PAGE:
The time when one administers a dewormer during the year is significant, says Craig R. Reinemeyer, DVM, a researcher and instructor at the University of Tennessee. Research, he says, indicates that deworming programs work best if treatments are concentrated during the times when climatic conditions are favorable for the hatching of eggs and development of larvae.

Many horse owners who live in cold climates, says Reinemeyer, mistakenly believe that cold weather breaks a parasite's life cycle. Cold has little effect on survival of parasite eggs, he says. By contrast, heat can be a destructive force.

The parasite eggs, he says, are similar to plant seeds in that they flourish at temperatures that range between 45° and 85° Fahrenheit. When temperatures get higher than 85°, he says, the eggs often are destroyed. What this means, in Reinemeyer's opinion, is that the emphasis on controlling parasites in many areas should begin in early autumn and continue through February or March.

Basically, he contends, there is no need to deworm during the hot summer months because little transmission occurs at that time. The horses themselves tend to assist in keeping themselves parasite-free when on summer pasture. They will, whenever possible, graze on the "greens" of a pasture rather than on the "roughs," where they have left piles of manure--avoiding the ground around their fecal deposits. However, as the summer season wanes and the greens disappear, the horses will graze closer and closer to the roughs and in the process will end up consuming grass that might be harboring large quantities of parasite eggs.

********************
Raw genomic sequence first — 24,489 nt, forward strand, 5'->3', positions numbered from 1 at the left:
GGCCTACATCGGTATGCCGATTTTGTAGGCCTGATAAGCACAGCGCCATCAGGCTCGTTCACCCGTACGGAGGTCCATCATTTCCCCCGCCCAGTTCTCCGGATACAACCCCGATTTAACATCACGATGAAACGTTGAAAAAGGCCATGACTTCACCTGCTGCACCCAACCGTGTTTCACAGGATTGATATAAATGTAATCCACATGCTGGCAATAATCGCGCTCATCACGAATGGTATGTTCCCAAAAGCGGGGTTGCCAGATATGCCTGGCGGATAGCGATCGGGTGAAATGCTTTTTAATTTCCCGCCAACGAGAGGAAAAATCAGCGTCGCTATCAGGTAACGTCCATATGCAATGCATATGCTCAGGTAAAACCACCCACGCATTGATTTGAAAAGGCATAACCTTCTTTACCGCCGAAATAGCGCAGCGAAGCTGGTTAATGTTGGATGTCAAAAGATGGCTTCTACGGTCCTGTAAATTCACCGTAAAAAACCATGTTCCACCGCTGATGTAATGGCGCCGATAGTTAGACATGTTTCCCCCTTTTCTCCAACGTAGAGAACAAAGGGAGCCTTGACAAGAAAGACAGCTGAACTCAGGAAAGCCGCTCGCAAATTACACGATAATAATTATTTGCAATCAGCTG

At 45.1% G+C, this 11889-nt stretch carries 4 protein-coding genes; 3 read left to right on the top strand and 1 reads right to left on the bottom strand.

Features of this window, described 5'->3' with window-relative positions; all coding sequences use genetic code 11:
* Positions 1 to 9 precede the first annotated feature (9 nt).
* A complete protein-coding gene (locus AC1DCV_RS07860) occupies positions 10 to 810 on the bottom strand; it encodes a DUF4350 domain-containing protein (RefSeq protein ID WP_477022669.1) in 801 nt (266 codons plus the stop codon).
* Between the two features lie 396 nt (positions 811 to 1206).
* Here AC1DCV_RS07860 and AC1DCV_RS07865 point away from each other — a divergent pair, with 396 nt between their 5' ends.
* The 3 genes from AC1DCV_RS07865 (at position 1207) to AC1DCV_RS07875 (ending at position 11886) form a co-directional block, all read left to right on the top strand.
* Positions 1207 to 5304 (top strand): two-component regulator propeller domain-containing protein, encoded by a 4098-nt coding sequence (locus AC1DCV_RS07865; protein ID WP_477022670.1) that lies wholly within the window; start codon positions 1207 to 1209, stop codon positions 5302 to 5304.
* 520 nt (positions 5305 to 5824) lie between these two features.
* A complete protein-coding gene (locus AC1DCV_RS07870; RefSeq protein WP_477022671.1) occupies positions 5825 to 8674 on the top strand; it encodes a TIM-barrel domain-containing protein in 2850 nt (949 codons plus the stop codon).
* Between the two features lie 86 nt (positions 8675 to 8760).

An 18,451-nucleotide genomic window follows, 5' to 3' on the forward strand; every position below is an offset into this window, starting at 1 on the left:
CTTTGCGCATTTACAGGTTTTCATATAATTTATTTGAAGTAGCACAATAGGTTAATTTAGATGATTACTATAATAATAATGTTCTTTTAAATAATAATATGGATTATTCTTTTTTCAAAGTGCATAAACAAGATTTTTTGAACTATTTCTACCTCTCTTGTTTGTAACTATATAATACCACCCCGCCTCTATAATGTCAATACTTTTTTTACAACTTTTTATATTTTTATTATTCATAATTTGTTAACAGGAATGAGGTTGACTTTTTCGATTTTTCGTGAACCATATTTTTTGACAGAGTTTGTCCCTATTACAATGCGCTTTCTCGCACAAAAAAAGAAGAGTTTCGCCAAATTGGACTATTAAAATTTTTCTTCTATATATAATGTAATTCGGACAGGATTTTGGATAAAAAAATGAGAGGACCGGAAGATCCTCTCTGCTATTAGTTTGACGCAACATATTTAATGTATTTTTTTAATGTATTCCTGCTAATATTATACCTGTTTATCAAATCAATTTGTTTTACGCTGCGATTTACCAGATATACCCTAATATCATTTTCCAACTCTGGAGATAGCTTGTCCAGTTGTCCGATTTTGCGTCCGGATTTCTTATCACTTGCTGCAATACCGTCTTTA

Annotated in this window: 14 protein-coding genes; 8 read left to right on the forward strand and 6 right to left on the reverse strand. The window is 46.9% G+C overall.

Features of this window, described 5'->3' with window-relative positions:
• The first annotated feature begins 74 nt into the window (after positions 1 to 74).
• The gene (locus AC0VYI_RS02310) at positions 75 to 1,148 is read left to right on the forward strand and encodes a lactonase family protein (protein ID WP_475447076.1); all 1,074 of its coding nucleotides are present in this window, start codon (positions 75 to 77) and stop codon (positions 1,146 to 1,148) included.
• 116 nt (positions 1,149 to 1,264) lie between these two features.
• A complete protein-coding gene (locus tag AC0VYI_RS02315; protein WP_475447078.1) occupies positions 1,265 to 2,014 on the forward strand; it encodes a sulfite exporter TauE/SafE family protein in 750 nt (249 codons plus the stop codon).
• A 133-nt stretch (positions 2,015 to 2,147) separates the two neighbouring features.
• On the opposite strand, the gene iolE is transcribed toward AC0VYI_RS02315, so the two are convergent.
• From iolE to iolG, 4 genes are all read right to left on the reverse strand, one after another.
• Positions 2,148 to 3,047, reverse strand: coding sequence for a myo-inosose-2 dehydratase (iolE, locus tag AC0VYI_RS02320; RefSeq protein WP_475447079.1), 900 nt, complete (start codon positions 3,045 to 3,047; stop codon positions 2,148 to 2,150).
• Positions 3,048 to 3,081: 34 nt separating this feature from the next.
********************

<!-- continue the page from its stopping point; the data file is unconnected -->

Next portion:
The magnitude of the parasite problem is underscored by the fact that there are more than 150 types of internal parasites known to infect horses.

Rather than attempt to discuss each and every one of them, we will concentrate on the most significant parasites--ascarids, strongyles, bots, threadworms, and pinworms.

Much of the information that follows comes from Reinemeyer and two of his colleagues at the University of Tennessee, Doyle G. Meadows, PhD, and John E. Henton, DVM.

Ascarids (Roundworms)

Ascarids also are known as roundworms and primarily are a problem for foals and growing horses. As the horse matures, it often develops an immunity to ascarids and, as a result, older horses normally don't have a problem with this parasite. However, until that immunity develops, ascarids can wreak havoc with a young horse.

The life cycle of this parasite begins when the horse swallows eggs that are located on the food it is eating or in the water it is drinking. As part of this parasite's insidious nature, infective eggs can remain viable for years in contaminated soil. The principal source of contamination in a given year generally derives from eggs that have been deposited in pasture, stall, or paddock the previous year.

The first stage of the life cycle after ingestion is the hatching of the eggs. The resultant larvae burrow into the wall of the small intestine and from there migrate into the veins. The flow of blood through the veins allows the larvae to travel to the liver and heart and eventually to the lungs.